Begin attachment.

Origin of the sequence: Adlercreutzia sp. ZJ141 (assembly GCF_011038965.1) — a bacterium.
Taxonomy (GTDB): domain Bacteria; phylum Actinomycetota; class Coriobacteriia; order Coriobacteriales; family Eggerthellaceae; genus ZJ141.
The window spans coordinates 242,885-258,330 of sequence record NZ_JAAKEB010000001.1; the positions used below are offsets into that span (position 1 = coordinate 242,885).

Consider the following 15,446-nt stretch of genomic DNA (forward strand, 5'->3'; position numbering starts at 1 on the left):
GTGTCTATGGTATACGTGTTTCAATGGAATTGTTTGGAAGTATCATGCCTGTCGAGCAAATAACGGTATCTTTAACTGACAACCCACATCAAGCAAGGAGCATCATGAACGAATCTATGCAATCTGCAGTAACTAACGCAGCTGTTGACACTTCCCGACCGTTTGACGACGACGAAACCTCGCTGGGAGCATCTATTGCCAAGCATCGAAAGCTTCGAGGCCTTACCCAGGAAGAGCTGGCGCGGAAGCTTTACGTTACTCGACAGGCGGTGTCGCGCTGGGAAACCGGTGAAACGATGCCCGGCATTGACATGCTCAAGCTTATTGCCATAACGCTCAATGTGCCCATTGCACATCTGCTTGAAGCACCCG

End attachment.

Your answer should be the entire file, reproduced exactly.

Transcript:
Origin of the sequence: Adlercreutzia sp. ZJ141 (assembly GCF_011038965.1) — a bacterium.
Taxonomy (GTDB): domain Bacteria; phylum Actinomycetota; class Coriobacteriia; order Coriobacteriales; family Eggerthellaceae; genus ZJ141.
The window spans coordinates 242,885-258,330 of sequence record NZ_JAAKEB010000001.1; the positions used below are offsets into that span (position 1 = coordinate 242,885).

Consider the following 15,446-nt stretch of genomic DNA (forward strand, 5'->3'; position numbering starts at 1 on the left):
GTGTCTATGGTATACGTGTTTCAATGGAATTGTTTGGAAGTATCATGCCTGTCGAGCAAATAACGGTATCTTTAACTGACAACCCACATCAAGCAAGGAGCATCATGAACGAATCTATGCAATCTGCAGTAACTAACGCAGCTGTTGACACTTCCCGACCGTTTGACGACGACGAAACCTCGCTGGGAGCATCTATTGCCAAGCATCGAAAGCTTCGAGGCCTTACCCAGGAAGAGCTGGCGCGGAAGCTTTACGTTACTCGACAGGCGGTGTCGCGCTGGGAAACCGGTGAAACGATGCCCGGCATTGACATGCTCAAGCTTATTGCCATAACGCTCAATGTGCCCATTGCACATCTGCTTGAAGCACCCG